[Date Prev][Date Next] [Thread Prev][Thread Next] [Date Index] [Thread Index]

Re: ARM toolchain for Android - Gcc ON android

Well, I found tinyCC which *seems* promising for the moment.
In any case, can you tell me what was the build process for gcc on android used by debian or where can I find documentation on that process?


On Thu, Jul 14, 2011 at 10:50 AM, Luke Kenneth Casson Leighton <lkcl@lkcl.net> wrote:
On Thu, Jul 14, 2011 at 9:37 AM, Earlence Fernandes
<earlenceferns@gmail.com> wrote:
> I have to be clearer. Just the C compiler from GCC and its associated
> linker. The bare minimum to produce an executable. (without pthreads or
> anything of the sort)

 it's not as simple as you imagine it to be.

 you want, i believe arm-eabi-none-gcc (something like that) - i.e.
you want something similar to what u-boot can use - and it's still
going to be large.  the issue is that things like running into
floating-point exceptions (divide by zero) require to call a function
that then generates an exception on your application's behalf: this
function is nothing to do with the gcc compiler (it's a runtime
exception, not a compile-time exception) so it is in gnu libc instead.
 repeat this process for dozens / hundreds of cases and you start to
see why gcc is so tied to gnu libc.

 perhaps you might instead want to look at the PIC c compiler: it
supports a subset of c, and you *might* find there's a version which
supports ARM.   what's its damn name...

 apt-cache search small c compiler

beef - flexible Brainfuck interpreter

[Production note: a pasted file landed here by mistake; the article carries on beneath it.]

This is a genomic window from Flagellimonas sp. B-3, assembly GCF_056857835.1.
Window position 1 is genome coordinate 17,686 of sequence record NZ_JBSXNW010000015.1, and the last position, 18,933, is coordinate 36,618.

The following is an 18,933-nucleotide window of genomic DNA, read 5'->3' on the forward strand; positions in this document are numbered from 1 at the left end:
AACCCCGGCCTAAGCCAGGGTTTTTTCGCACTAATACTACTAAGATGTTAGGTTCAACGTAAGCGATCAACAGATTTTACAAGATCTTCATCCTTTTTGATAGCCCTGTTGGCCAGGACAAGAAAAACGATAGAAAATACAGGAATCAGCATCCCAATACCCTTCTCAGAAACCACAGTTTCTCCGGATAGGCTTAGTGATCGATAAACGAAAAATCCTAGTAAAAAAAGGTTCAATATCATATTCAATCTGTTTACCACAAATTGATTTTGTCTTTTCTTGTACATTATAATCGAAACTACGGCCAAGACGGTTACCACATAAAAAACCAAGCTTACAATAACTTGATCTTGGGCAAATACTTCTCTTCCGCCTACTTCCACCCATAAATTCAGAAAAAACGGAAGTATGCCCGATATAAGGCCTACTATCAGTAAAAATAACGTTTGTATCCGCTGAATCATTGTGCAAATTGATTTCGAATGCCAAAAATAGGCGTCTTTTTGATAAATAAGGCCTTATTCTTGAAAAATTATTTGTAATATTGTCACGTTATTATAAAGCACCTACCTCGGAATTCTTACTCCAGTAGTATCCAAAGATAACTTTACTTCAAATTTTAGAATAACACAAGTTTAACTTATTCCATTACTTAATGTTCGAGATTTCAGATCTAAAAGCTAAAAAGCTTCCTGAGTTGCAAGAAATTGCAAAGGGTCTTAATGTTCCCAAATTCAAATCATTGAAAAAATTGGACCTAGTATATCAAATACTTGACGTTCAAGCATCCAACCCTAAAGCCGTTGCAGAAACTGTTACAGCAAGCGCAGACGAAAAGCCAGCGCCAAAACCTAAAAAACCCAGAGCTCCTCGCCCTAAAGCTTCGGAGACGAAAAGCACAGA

sdcc - Small Device C Compiler (DFSG version)
tcc - Small ANSI C compiler

hmmm, nope - no good.

hmm, try this: http://www.codemist.co.uk/ncc/index.html

basically, whatever you do, you have your work cut out and are going
to need to understand more of what's involved.  or, use an external
media to store the development environment (or an nfs mount)


> -Earlence
> On Thu, Jul 14, 2011 at 10:35 AM, Earlence Fernandes
> <earlenceferns@gmail.com> wrote:
>> > i.e. do you *absolutely have* to have gcc installed on the actual
>> > device.
>> yes. no other way. And is should be as small as possible. preferably in
>> 10-15 MB. Just GCC, linker, bionic, system headers. nothing else.
>> otherwise, Can you tell me what directions you followed to compile gcc for
>> android?
>> -Earlence
>> On Thu, Jul 14, 2011 at 10:33 AM, Luke Kenneth Casson Leighton
>> <lkcl@lkcl.net> wrote:
>>> On Thu, Jul 14, 2011 at 7:02 AM, Earlence Fernandes
>>> <earlenceferns@gmail.com> wrote:
>>> >
>>> > Hello,
>>> >
>>> > We are security researchers at Vrije Universiteit Amsterdam. We have a
>>> > scenario where we need to be able to compile a C source on the Android
>>> > device itself. Hence, I came upon the R project's Android port:
>>> >
>>> > http://rwiki.sciviews.org/doku.php?id=getting-started:installation:android
>>> >
>>> > I could not find who created the "android gcc", and I posted on the R
>>> > porting list. They directed me here.
>>> >
>>> > Good news is that I've tried the gcc on the device and it works like a
>>> > charm.
>>> > question is, the size is really large.
>>>  yes? and? that's normal.
>>> > We have simple C files with no threading and the like.
>>>  welcome to embedded application development.  have you seen the size
>>> of the android development environment itself? :)
>>> > Just bionic + linux system headers + lib math. Nothing else.
>>>  you may be able to use uclibc instead of libc6.
>>> > I was wondering whether I could strip the toolchain down to a bare
>>> > minimum?
>>> > Or what were your steps while building it in the first place, so that I
>>> > can exclude things not needed up front?
>>>  is it possible to either use an nfs mount, or to have the compiler on
>>> an external usb or other external media?  i.e. do you *absolutely
>>> have* to have gcc installed on the actual device.
>>>  l.

Reply to: